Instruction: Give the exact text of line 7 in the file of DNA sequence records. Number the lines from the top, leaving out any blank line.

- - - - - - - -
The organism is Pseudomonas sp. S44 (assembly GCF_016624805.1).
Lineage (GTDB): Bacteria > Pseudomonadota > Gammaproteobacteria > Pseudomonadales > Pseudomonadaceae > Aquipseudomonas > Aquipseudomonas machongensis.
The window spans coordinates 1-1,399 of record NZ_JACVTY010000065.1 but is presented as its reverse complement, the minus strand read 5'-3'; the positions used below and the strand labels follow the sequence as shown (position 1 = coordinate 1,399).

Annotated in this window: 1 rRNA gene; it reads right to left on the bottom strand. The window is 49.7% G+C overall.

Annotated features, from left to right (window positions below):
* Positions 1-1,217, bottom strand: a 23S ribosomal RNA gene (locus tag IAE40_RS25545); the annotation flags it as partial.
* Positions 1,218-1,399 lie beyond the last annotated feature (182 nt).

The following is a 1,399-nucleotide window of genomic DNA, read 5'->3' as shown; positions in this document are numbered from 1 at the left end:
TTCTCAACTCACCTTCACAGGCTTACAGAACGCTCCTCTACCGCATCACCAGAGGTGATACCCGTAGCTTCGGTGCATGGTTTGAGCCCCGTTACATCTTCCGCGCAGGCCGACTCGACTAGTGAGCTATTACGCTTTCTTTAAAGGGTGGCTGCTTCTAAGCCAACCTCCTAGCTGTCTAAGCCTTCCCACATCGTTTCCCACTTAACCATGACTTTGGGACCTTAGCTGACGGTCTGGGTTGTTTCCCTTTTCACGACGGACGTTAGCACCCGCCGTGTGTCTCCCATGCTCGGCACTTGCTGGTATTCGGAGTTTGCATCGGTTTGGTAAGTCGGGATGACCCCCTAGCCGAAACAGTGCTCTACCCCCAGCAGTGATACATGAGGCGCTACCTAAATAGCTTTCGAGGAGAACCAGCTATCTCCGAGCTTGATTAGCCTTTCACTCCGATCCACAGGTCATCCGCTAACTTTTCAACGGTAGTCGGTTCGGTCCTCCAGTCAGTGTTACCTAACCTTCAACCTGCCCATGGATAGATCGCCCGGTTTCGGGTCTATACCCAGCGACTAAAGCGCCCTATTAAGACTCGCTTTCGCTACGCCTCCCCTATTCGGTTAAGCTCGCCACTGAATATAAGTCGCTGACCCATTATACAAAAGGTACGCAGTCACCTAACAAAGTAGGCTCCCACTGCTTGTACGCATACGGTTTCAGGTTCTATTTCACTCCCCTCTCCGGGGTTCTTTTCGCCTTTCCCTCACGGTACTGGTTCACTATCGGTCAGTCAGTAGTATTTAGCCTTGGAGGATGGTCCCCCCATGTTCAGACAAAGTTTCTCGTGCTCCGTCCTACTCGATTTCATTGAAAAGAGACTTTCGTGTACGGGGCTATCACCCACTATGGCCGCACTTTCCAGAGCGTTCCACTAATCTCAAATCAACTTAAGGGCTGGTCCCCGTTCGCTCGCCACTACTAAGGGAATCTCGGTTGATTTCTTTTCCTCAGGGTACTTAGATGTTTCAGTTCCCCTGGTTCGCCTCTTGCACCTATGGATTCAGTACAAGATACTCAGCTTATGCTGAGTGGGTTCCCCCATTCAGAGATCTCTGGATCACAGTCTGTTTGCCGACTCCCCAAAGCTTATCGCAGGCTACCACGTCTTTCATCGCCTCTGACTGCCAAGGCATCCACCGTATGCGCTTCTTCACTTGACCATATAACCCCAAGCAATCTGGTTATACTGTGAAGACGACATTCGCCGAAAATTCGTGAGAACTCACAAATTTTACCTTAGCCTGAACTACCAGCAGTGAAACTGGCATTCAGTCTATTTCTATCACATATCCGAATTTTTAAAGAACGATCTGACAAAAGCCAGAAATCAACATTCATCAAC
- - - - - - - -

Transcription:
* Positions 1,218-1,399 lie beyond the last annotated feature (182 nt).